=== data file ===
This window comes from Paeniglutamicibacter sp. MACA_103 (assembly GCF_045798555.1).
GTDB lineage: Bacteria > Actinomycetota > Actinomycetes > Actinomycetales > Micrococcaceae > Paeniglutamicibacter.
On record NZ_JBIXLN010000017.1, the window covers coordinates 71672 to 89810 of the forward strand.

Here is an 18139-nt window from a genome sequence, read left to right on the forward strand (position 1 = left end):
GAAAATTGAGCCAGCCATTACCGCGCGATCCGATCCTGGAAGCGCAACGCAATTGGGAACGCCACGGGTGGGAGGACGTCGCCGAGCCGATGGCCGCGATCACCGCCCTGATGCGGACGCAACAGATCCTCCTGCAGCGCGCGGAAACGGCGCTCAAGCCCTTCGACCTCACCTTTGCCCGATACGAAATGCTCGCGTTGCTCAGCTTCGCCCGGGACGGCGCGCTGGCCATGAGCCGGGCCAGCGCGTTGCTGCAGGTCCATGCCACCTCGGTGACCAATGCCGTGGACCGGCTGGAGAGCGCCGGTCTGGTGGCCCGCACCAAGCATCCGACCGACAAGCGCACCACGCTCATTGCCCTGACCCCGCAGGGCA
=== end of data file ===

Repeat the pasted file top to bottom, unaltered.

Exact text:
This window comes from Paeniglutamicibacter sp. MACA_103 (assembly GCF_045798555.1).
GTDB lineage: Bacteria > Actinomycetota > Actinomycetes > Actinomycetales > Micrococcaceae > Paeniglutamicibacter.
On record NZ_JBIXLN010000017.1, the window covers coordinates 71672 to 89810 of the forward strand.

Here is an 18139-nt window from a genome sequence, read left to right on the forward strand (position 1 = left end):
GAAAATTGAGCCAGCCATTACCGCGCGATCCGATCCTGGAAGCGCAACGCAATTGGGAACGCCACGGGTGGGAGGACGTCGCCGAGCCGATGGCCGCGATCACCGCCCTGATGCGGACGCAACAGATCCTCCTGCAGCGCGCGGAAACGGCGCTCAAGCCCTTCGACCTCACCTTTGCCCGATACGAAATGCTCGCGTTGCTCAGCTTCGCCCGGGACGGCGCGCTGGCCATGAGCCGGGCCAGCGCGTTGCTGCAGGTCCATGCCACCTCGGTGACCAATGCCGTGGACCGGCTGGAGAGCGCCGGTCTGGTGGCCCGCACCAAGCATCCGACCGACAAGCGCACCACGCTCATTGCCCTGACCCCGCAGGGCA